Ahead of the release of Star Trek Into Darkness in cinemas on Thursday 9 May, each week we’ll be rewatching a classic Star Trek movie, kicking off with 1979’s The Motion Picture…
An unknown life form is destroying everything in its path, and cannot be reasoned, cajoled, or argued with. It cannot even be attacked. In three days, it will devour Earth, and the only Starship within range is the Enterprise.
Kirk has been out of action for three years, and – more worryingly – the Vulcan Spock has been contacted by the life form, and may well have motives of his own for re-joining the crew on their continuing mission.
If Star Trek has a USP, it’s a great sense of romanticising its own mythology. So the first reveal of the Enterprise is teased out as Scotty looks at Kirk’s reaction to his ship with something akin to bro-love. The trippy 2001-inspired jaunts through hyperspace are gorgeous to watch, if occasionally betraying their late-70s origins.
The Motion Picture is a film that plays more emphasis on dialogue and reaction than action, and so many of the best sequences owe a great deal to the chemistry of the leads, particularly that of DeForest Kelley as Bones. Ilia – in both her guises – is a strikingly beautiful presence, and the red glowing light at her throat is an iconic piece of sci-fi imagery.
» This movie came about because of abandoned plans to create a new TV series based on the voyages of the Enterprise, which was to be called Phase II.
» In the sequence where Kirk addresses the crew, the extras are made up of Star Trek fans, including Bjo Trimble, whose letter writing campaign had ensured a third season of the original series.
» Jerry Goldsmith’s theme, soon to be much more famous as the main title music for The Next Generation, makes its debut here. The original Star Trek theme is occasionally heard, most significantly when Kirk makes his address to the Captain’s Log.
» Both Decker and Ilia would have been regular characters in Phase II. Decker was created to replace Kirk in the event that Shatner asked for too much money.
» The reveal of V’ger’s true identity has already been investigated in a television episode, ‘The Changeling’.
» Bones McCoy: ‘Why is any object we don’t understand always called a “thing”?’
» Commander Spock: ‘Each of us… at some time in our lives, turns to someone – a father, a brother, a God… and asks…”Why am I here? What was I meant to be?”’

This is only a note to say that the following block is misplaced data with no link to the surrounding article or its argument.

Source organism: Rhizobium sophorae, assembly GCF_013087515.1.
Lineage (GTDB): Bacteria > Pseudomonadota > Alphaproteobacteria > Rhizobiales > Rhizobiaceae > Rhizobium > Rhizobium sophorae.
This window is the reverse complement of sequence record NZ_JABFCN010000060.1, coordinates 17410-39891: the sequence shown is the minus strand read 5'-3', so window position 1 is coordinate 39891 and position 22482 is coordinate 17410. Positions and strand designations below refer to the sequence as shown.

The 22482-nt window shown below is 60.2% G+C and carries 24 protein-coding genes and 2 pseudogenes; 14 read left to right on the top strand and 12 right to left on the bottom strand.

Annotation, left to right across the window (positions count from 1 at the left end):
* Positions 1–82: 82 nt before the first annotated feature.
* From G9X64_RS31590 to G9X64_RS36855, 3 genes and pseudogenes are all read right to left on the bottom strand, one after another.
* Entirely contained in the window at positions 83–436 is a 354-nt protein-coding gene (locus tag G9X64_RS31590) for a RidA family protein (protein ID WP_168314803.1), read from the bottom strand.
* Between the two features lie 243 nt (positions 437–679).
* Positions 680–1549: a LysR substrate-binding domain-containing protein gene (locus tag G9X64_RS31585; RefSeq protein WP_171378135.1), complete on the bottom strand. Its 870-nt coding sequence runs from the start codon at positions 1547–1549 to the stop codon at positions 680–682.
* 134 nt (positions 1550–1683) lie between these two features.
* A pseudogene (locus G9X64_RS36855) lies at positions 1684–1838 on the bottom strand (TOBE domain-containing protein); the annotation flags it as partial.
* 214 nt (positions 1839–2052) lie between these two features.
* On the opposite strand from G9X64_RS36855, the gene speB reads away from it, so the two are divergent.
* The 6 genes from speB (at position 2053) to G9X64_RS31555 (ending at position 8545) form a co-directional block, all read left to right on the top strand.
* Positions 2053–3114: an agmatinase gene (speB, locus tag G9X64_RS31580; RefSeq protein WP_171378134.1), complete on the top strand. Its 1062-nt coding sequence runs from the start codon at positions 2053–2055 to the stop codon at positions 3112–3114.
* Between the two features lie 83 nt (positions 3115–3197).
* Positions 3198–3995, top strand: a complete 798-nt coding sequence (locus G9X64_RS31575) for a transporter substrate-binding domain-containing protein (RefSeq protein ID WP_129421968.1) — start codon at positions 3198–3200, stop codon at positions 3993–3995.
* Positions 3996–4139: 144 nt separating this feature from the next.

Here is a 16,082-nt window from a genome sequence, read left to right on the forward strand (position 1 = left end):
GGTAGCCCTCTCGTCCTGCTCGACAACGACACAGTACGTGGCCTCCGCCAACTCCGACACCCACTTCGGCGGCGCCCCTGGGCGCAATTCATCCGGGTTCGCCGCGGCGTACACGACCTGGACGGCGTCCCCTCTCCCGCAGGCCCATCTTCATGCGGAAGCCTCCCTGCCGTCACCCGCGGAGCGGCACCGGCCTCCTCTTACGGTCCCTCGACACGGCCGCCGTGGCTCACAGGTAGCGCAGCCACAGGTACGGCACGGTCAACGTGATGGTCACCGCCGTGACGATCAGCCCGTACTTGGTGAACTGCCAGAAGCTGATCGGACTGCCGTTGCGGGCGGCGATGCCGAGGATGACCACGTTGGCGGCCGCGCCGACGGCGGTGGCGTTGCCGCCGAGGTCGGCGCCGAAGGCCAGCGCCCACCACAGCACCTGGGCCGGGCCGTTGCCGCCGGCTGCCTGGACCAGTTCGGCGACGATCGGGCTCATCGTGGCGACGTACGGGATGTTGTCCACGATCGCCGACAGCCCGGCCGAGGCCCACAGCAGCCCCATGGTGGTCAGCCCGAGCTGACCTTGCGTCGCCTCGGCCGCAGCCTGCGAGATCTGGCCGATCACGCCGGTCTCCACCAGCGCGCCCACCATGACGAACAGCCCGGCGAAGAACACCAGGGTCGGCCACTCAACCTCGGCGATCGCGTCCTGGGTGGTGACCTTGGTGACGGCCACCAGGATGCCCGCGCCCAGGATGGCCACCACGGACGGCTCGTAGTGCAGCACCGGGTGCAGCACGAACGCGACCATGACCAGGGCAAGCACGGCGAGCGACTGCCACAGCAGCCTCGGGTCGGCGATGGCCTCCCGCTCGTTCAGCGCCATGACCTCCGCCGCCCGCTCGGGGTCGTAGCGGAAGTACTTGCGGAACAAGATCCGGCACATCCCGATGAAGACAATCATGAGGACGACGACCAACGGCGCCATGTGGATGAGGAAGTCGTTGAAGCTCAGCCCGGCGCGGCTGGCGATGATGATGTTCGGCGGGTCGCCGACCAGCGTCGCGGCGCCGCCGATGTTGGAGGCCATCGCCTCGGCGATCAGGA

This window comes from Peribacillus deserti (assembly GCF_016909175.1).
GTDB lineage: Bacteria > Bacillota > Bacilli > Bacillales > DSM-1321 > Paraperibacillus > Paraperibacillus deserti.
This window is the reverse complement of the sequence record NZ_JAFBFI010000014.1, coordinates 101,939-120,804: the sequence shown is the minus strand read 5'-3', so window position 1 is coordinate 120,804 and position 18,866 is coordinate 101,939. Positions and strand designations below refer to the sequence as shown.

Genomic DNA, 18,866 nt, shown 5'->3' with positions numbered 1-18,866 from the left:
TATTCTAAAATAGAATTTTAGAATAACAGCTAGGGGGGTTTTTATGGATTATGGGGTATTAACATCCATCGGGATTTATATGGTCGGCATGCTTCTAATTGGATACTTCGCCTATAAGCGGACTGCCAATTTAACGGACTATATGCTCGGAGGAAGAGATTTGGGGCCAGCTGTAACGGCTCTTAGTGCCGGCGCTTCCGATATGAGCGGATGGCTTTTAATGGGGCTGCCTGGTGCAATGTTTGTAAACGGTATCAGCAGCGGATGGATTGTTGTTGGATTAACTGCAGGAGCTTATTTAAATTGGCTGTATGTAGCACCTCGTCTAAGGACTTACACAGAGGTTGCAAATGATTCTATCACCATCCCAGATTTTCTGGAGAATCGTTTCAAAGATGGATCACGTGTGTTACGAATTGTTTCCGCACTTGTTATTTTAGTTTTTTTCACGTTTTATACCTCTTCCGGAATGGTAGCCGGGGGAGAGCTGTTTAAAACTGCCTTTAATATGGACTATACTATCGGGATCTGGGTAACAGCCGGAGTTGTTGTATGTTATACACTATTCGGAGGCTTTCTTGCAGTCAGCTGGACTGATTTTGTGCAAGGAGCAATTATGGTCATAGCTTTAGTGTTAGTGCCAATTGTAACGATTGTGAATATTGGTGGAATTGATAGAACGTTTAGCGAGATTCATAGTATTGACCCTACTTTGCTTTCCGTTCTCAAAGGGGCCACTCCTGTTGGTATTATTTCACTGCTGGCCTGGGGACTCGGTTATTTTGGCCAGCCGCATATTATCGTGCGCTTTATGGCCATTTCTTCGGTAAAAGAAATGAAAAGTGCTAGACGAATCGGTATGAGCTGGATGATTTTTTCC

» Bones McCoy: ‘They probably redesigned the whole sickbay, too! I know engineers, they LOVE to change things…’
» Kirk: ‘Let’s take a look. Full sensor scan, Mr. Spock. They can’t expect us not to look them over now.’
Decker: ‘Now that we’re looking down their throat.’
Kirk: ‘Right, now that we’ve got them just where they want us’
» Spock: ‘It’s life, Captain – but not life as we know it.’
Long derided as the ‘motionless picture’, and standing in the shadow of the film that immediately follows it, the first Star Trek film is easy fodder for anyone who wants to play ‘Curse Of The Even Numbered Movie’ game. But it’s significantly more than that.
Portentous? Yes, maybe. Pretentious? Almost certainly. Ponderous, even? Yeah, alright. But whilst there are bad Star Trek movies, this isn’t one of them.
If it was released this year under the title of Christopher Nolan’s Star Trek: Inception, it would be a helluva lot more loved. Sure, there are plenty of sequences in which the cast are required to do little more than gaze, open mouthed at what’s essentially a light show (which will look great on Blu-ray, by the way), but that’s rather the point: the crew have no real comprehension of what’s going on, which makes this the most Star Trek of Star Trek movies: this Enterprise really is exploring ‘strange new worlds’.
In addition, for a film that’s about a shiny new future, The Motion Picture seems to be about old, slightly broken things unable to cope with strange new worlds: The Enterprise is unable to cope with warp speeds and transmit whilst the nature of V’ger’s true origin hints at confusion and curiosity. But most importantly, we have Kirk, older and not yet wiser, bullying his way back on board, and barely able to comprehend that life has moved on without him.
Highly due a critical reappraisal.
What do you think of the movie? Let us know below…